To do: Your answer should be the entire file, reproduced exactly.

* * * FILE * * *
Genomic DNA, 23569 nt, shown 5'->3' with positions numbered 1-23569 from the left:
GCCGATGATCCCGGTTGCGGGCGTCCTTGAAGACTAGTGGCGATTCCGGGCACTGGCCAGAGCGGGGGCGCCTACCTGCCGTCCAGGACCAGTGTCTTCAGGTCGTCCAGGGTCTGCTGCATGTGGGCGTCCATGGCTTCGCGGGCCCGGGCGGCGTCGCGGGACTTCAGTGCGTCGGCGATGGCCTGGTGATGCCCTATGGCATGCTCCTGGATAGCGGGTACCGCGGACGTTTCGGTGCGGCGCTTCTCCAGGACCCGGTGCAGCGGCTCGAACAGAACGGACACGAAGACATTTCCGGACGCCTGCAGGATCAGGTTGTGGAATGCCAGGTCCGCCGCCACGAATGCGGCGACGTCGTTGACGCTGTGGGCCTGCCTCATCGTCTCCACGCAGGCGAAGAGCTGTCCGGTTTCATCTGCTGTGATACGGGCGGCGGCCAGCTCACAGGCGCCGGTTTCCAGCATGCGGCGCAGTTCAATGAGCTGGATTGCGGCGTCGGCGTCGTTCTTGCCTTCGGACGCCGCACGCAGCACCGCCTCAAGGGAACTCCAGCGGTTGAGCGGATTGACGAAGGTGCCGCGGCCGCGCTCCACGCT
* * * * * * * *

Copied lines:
Genomic DNA, 23569 nt, shown 5'->3' with positions numbered 1-23569 from the left:
GCCGATGATCCCGGTTGCGGGCGTCCTTGAAGACTAGTGGCGATTCCGGGCACTGGCCAGAGCGGGGGCGCCTACCTGCCGTCCAGGACCAGTGTCTTCAGGTCGTCCAGGGTCTGCTGCATGTGGGCGTCCATGGCTTCGCGGGCCCGGGCGGCGTCGCGGGACTTCAGTGCGTCGGCGATGGCCTGGTGATGCCCTATGGCATGCTCCTGGATAGCGGGTACCGCGGACGTTTCGGTGCGGCGCTTCTCCAGGACCCGGTGCAGCGGCTCGAACAGAACGGACACGAAGACATTTCCGGACGCCTGCAGGATCAGGTTGTGGAATGCCAGGTCCGCCGCCACGAATGCGGCGACGTCGTTGACGCTGTGGGCCTGCCTCATCGTCTCCACGCAGGCGAAGAGCTGTCCGGTTTCATCTGCTGTGATACGGGCGGCGGCCAGCTCACAGGCGCCGGTTTCCAGCATGCGGCGCAGTTCAATGAGCTGGATTGCGGCGTCGGCGTCGTTCTTGCCTTCGGACGCCGCACGCAGCACCGCCTCAAGGGAACTCCAGCGGTTGAGCGGATTGACGAAGGTGCCGCGGCCGCGCTCCACGCT